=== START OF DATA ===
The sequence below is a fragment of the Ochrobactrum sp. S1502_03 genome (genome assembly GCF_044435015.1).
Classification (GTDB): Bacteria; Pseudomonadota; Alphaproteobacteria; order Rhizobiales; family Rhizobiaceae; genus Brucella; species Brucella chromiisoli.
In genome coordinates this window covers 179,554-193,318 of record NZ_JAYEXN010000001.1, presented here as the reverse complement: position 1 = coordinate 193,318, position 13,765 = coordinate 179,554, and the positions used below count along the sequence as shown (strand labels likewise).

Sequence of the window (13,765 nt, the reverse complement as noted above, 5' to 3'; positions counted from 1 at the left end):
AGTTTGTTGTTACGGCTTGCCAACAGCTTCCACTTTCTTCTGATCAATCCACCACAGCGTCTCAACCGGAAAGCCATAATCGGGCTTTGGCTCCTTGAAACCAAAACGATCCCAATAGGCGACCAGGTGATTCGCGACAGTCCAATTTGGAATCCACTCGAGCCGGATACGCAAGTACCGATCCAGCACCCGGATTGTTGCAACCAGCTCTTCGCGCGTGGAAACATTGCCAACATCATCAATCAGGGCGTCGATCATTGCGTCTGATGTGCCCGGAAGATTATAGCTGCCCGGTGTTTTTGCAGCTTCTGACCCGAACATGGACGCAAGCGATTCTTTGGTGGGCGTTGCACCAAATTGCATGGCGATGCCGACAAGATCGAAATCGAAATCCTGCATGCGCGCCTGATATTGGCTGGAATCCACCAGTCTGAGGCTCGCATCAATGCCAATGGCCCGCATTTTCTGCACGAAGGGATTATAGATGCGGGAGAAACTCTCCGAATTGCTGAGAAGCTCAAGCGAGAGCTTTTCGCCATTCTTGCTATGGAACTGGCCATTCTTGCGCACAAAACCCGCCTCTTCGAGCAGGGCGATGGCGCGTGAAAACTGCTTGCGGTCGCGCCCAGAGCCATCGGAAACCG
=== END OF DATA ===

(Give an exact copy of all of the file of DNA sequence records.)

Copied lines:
The sequence below is a fragment of the Ochrobactrum sp. S1502_03 genome (genome assembly GCF_044435015.1).
Classification (GTDB): Bacteria; Pseudomonadota; Alphaproteobacteria; order Rhizobiales; family Rhizobiaceae; genus Brucella; species Brucella chromiisoli.
In genome coordinates this window covers 179,554-193,318 of record NZ_JAYEXN010000001.1, presented here as the reverse complement: position 1 = coordinate 193,318, position 13,765 = coordinate 179,554, and the positions used below count along the sequence as shown (strand labels likewise).

Sequence of the window (13,765 nt, the reverse complement as noted above, 5' to 3'; positions counted from 1 at the left end):
AGTTTGTTGTTACGGCTTGCCAACAGCTTCCACTTTCTTCTGATCAATCCACCACAGCGTCTCAACCGGAAAGCCATAATCGGGCTTTGGCTCCTTGAAACCAAAACGATCCCAATAGGCGACCAGGTGATTCGCGACAGTCCAATTTGGAATCCACTCGAGCCGGATACGCAAGTACCGATCCAGCACCCGGATTGTTGCAACCAGCTCTTCGCGCGTGGAAACATTGCCAACATCATCAATCAGGGCGTCGATCATTGCGTCTGATGTGCCCGGAAGATTATAGCTGCCCGGTGTTTTTGCAGCTTCTGACCCGAACATGGACGCAAGCGATTCTTTGGTGGGCGTTGCACCAAATTGCATGGCGATGCCGACAAGATCGAAATCGAAATCCTGCATGCGCGCCTGATATTGGCTGGAATCCACCAGTCTGAGGCTCGCATCAATGCCAATGGCCCGCATTTTCTGCACGAAGGGATTATAGATGCGGGAGAAACTCTCCGAATTGCTGAGAAGCTCAAGCGAGAGCTTTTCGCCATTCTTGCTATGGAACTGGCCATTCTTGCGCACAAAACCCGCCTCTTCGAGCAGGGCGATGGCGCGTGAAAACTGCTTGCGGTCGCGCCCAGAGCCATCGGAAACCG